Judge Sullivan has most likely hired an private attorney because there is likely to be a judicial complaint filed against him. Given his track record in this case, it is very likely that he will end up facing some type of administrative action. The judicial system is based upon an appearance of judicial neutrality. Sullivan has publicly stepped do far beyond any semblance of judicial neutrality, that he has both embarrassed the federal judiciary and his actions are undermining the the public perception that the judiciary attempts to maintain that they are neutral arbiters of the law. He is going to need an attorney.

To paraphrase The Gambler”;
“You have to know when to hold ’em.
Know when to fold ’em.
Know when to walk away.
Know when the lawyer up.”


    Corruption aside, Enema Sullivan has just been exposed as a dummy.

    Barry in reply to Mac45. | May 24, 2020 at 12:54 pm

    “there is likely to be a judicial complaint filed against him”

    “He is going to need an attorney.”

    Yes. The whole case has been corrupt from beginning to end and the judiciary is in on it, including the crooked judge Sullivan.

    The documents continue to see sunshine thanks to a few hard working Americans. The truth will come out.

MaggotAtBroadAndWall | May 23, 2020 at 10:24 pm

How in the world is Sullivan not conflicted? His actions have caused him to hire an attorney, presumably out of his own pocket.
He’s now has a vested and monetary interest in the outcome. How can he even pretend to be an impartial judge now? I’m not a lawyer, but as a layman the conflicts are so obvious that I do not understand how he is still the judge.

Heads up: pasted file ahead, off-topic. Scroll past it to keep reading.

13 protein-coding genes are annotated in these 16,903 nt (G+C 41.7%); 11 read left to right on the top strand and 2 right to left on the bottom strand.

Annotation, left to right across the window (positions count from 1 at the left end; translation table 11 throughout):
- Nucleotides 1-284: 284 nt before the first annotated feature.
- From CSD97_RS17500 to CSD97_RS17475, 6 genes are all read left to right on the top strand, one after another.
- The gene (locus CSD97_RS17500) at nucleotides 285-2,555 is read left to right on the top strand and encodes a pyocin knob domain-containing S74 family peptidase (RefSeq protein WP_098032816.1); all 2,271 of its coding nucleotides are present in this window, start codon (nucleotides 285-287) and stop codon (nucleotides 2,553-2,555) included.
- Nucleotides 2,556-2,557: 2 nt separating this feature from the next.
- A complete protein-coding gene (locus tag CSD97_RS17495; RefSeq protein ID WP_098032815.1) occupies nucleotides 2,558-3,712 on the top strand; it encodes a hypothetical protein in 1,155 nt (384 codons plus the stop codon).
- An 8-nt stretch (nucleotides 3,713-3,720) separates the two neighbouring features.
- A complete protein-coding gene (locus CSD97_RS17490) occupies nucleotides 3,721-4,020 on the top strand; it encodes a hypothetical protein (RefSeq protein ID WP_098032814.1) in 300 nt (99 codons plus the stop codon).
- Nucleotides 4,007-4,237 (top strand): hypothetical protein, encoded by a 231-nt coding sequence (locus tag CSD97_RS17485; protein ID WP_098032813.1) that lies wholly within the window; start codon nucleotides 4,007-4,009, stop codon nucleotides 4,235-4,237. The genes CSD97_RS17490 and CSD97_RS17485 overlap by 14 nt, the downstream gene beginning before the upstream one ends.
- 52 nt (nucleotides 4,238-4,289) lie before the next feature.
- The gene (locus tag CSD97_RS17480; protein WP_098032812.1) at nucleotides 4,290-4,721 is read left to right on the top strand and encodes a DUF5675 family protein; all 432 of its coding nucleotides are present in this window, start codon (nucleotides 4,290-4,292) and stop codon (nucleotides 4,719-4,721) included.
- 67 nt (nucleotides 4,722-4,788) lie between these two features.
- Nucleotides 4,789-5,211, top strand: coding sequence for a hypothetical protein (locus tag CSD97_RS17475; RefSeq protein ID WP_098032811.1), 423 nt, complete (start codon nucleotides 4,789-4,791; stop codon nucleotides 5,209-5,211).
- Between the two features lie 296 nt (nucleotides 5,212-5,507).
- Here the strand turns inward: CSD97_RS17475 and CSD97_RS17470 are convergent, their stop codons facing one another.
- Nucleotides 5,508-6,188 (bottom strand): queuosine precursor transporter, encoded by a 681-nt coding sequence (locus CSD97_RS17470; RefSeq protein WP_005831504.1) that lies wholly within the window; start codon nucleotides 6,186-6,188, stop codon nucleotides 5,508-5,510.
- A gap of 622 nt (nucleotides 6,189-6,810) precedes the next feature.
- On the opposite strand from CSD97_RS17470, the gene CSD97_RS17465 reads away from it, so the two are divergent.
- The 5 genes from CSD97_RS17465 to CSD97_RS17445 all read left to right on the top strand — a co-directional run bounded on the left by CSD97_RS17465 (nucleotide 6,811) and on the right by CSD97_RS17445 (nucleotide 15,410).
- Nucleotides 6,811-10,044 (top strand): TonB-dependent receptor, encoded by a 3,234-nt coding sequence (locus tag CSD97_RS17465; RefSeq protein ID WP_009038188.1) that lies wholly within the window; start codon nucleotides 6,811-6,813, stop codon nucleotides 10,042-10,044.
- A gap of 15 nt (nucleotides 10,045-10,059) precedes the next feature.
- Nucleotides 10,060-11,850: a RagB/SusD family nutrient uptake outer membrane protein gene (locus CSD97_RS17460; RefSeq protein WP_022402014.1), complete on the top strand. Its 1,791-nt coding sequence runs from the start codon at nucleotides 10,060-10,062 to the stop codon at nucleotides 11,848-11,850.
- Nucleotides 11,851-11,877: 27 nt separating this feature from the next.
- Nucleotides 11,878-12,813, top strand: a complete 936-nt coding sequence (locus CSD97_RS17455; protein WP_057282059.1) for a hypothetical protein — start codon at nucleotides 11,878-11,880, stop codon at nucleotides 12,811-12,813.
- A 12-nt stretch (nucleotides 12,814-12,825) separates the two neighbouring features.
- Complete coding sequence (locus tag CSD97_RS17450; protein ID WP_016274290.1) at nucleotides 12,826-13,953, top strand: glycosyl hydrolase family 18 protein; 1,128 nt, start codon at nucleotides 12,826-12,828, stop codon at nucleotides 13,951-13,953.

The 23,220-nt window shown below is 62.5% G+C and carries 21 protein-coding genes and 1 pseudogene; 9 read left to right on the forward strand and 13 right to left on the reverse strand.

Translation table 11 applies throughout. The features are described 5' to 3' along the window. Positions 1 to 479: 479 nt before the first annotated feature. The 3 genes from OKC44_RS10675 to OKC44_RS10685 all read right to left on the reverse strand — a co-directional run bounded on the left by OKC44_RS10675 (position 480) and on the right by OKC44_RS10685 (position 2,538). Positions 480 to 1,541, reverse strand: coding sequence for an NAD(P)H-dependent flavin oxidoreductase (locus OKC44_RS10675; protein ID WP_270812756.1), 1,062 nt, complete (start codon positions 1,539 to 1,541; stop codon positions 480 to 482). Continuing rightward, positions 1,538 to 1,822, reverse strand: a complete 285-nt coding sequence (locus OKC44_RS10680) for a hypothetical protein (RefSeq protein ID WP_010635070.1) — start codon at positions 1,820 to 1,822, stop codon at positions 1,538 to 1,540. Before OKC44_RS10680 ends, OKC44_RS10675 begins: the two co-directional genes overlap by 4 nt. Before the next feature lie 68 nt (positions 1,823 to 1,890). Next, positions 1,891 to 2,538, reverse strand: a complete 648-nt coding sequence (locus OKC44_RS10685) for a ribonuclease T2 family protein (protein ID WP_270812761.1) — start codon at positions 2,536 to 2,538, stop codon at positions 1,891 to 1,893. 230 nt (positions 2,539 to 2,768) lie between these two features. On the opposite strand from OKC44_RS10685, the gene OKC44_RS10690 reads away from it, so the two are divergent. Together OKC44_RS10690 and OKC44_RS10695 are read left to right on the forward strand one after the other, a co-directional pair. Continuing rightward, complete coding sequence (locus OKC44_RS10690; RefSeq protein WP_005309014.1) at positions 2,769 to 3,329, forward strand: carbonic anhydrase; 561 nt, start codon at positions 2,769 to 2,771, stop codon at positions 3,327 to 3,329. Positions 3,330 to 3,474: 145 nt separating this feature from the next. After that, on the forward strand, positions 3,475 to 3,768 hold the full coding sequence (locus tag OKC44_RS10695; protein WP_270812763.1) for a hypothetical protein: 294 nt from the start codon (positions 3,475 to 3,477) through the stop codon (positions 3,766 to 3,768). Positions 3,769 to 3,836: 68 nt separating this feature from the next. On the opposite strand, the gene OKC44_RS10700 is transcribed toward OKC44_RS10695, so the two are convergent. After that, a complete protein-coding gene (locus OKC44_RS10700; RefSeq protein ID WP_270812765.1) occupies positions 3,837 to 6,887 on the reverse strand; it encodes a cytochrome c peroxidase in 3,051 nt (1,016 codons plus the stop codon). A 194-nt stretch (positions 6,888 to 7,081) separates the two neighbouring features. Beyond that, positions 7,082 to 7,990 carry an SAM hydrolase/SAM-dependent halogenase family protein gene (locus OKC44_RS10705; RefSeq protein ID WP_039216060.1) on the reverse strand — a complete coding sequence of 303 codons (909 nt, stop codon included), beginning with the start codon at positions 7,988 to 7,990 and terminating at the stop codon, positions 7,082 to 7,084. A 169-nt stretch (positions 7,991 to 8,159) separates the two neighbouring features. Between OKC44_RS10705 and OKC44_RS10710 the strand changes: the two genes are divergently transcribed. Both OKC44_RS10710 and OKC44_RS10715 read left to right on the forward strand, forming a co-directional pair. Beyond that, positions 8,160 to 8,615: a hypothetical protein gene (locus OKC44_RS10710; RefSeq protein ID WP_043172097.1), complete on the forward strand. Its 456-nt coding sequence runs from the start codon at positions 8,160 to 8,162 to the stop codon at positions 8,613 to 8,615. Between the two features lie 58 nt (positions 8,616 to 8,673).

I doubt that Sullivan is paying any fees to Wilkinson. If she is getting paid for her work, it’s likely by Leftist activist groups, which tells you something.

Perhaps the Circuit Court will raise him and grant the mandamus, especially if his newly minted counsel seeks an extension in which to answer.

Is Wilkinson going to write a note for the judge or something? Or perhaps she will write the reply required by the appellate court and Sullivan will simply affix his name to it? In that case maybe she should be the judge.

    I think the net effect of retaining Wilkerson will be that she will write a bunch of mind-numbing gobbledygook to ask for more time. Get ready for foggy, meaningless phrases along the lines of: “There are serious issues raised in the dismissal that need to be fully explored ….. a deadline of June 1 is unrealistic and potentially harmful to the conduct of an impartial trial … serious ethical issues raised by the Justice Department’s sudden and unprecedented dismissal that must be investigated … appearance of wrongdoing … no one is above the law … blah blah blah”.

      Exactly my point. “A case not tried is a case not lost.”

      There is no other way at this time to stretch out the case than to retain the services of an attorney at the last minute, then to beg for time to appropriately and fairly represent one’s client. I’ve yet to see such a request denied.

Sullivan can hire all the lawyers in DC and he still will not be able to explain any basis in law for his illegal and improper acts. They’ll make some kabucki theatre up that will not fly.

June 1 approaches.

This is an admission that 1) a cogent argument for the judge’s ruling did not exist at the time it was made, 2) the judge desires a particular outcome in the case enough to hire someone who is able to invent a reason for his decision tht did not exist at the time it was made.

GoatIslandBruddah | May 24, 2020 at 2:10 am

So, will Wilkinson represent Sullivan personally or Sullivan’s Court? I don’t see the interests of the two being 100% aligned.

Paul Bahlin | May 24, 2020 at 6:52 am

If you are on trial, three lawyers control your fate; one wants you in jail, one wants your money, and the third is an ass. Stay out of court!